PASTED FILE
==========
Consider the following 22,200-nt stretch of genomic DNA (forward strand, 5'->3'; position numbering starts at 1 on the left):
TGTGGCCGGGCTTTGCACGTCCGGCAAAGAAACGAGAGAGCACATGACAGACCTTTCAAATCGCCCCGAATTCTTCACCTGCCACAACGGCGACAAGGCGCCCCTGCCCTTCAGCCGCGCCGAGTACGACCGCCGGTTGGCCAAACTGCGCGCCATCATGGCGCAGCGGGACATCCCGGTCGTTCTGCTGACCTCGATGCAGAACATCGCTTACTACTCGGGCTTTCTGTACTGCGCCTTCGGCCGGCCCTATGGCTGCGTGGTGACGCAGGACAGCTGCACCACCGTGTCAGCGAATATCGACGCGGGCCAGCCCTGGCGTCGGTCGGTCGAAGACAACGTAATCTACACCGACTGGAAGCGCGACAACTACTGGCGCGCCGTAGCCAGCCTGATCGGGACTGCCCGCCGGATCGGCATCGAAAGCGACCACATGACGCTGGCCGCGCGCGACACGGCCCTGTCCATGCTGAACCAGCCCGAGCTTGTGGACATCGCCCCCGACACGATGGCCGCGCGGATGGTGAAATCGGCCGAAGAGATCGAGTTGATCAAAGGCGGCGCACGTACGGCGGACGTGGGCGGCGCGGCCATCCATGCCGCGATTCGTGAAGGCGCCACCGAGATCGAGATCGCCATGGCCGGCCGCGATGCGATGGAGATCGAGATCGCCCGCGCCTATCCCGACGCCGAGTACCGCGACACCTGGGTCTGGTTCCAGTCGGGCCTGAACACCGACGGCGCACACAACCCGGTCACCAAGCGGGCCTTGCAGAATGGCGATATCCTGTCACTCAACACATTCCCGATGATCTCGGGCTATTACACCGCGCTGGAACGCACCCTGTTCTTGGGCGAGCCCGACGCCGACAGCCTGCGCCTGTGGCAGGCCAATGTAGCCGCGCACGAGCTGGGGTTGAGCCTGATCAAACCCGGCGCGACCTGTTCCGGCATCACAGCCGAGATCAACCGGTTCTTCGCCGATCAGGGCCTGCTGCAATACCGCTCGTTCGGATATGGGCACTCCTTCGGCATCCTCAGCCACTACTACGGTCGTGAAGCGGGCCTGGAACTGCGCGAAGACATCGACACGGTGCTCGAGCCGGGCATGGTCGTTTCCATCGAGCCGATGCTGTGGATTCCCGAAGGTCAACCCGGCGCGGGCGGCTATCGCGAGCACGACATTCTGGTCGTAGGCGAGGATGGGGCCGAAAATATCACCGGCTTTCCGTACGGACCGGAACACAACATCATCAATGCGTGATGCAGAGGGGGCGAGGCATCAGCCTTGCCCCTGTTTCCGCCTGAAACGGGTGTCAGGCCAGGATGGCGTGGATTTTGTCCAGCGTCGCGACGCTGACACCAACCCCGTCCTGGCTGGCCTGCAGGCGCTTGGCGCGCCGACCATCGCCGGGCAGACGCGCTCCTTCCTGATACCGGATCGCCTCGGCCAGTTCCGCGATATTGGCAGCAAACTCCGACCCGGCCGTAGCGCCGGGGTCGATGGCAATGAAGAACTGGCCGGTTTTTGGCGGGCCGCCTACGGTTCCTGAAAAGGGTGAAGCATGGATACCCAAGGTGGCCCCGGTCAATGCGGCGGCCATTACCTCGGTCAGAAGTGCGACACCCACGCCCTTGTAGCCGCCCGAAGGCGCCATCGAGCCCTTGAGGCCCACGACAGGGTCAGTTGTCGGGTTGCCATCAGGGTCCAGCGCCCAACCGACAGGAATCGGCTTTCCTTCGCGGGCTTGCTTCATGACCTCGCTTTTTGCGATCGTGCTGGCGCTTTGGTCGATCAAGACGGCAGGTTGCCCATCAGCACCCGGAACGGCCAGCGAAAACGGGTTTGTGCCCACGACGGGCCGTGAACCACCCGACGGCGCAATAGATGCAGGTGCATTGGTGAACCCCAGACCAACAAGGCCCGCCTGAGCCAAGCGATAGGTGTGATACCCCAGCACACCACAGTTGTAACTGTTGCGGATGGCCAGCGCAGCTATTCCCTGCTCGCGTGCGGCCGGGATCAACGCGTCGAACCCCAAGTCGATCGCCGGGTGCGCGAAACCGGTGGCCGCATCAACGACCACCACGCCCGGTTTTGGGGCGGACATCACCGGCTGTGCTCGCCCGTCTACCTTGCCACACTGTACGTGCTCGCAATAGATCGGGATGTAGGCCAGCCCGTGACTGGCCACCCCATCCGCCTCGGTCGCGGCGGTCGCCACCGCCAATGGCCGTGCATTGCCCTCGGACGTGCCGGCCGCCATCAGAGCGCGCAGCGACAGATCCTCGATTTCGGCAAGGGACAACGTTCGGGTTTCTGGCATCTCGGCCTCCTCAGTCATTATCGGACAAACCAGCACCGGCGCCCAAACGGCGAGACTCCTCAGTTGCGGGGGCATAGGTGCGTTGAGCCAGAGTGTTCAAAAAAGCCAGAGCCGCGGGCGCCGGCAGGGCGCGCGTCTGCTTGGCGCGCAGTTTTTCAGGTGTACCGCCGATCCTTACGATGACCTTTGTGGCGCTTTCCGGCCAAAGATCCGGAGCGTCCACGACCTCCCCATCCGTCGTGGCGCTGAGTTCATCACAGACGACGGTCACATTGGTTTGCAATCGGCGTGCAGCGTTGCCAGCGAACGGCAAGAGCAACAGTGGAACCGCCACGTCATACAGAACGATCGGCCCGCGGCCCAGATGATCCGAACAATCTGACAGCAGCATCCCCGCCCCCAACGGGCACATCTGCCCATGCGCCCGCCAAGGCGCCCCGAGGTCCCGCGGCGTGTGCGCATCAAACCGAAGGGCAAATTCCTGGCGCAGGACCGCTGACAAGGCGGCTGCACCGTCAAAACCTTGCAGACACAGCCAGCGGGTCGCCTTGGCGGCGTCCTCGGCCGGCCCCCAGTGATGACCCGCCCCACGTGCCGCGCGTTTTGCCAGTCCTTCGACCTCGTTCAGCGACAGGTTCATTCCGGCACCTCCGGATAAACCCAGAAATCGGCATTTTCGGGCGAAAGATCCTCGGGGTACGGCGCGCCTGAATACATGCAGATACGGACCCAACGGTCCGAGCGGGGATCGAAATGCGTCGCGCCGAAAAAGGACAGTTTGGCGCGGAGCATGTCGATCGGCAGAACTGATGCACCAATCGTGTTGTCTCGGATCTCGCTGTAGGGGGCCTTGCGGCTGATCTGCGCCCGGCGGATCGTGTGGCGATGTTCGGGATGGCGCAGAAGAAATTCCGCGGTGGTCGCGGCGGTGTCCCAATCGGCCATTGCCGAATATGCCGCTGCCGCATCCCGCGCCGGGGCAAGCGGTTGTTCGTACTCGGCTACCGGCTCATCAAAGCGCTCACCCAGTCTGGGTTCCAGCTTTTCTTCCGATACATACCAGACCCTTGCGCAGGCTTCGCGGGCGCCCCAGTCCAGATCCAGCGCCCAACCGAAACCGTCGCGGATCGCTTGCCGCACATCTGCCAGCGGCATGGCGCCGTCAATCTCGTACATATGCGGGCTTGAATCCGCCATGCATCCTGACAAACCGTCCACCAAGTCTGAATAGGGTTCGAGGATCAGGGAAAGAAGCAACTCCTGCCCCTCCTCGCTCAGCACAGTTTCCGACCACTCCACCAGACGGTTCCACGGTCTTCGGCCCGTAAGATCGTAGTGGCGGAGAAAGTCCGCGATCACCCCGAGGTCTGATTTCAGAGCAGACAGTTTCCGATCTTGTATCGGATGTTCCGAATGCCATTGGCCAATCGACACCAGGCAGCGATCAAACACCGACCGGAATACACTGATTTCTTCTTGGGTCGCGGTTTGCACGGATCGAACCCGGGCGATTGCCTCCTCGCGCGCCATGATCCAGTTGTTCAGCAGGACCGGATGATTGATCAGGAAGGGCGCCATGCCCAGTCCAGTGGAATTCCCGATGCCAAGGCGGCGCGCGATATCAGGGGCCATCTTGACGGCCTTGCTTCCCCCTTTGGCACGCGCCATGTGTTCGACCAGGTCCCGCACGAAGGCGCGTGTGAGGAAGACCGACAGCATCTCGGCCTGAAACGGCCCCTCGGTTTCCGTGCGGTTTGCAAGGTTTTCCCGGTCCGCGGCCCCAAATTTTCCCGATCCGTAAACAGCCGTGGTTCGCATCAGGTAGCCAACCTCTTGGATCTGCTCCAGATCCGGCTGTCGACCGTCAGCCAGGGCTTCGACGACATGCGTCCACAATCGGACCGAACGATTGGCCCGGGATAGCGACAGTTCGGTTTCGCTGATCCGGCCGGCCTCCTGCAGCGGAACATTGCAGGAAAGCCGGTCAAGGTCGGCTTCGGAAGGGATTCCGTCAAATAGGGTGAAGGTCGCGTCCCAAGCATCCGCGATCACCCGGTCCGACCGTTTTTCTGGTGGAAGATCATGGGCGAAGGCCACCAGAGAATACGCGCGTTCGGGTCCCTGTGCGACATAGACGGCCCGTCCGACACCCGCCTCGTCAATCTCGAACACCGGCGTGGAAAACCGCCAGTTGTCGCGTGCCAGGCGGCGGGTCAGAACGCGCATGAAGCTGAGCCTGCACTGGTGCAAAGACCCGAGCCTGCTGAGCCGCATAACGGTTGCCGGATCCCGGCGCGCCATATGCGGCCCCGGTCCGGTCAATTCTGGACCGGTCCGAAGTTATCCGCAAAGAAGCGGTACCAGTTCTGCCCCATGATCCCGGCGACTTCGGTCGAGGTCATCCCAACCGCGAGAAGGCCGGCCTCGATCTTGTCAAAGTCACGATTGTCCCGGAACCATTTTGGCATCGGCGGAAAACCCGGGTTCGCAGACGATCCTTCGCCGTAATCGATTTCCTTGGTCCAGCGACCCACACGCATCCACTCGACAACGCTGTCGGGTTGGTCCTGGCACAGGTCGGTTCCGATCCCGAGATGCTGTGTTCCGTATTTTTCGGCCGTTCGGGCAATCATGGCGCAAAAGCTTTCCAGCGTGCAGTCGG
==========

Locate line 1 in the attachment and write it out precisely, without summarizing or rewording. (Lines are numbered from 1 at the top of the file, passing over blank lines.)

Consider the following 22,200-nt stretch of genomic DNA (forward strand, 5'->3'; position numbering starts at 1 on the left):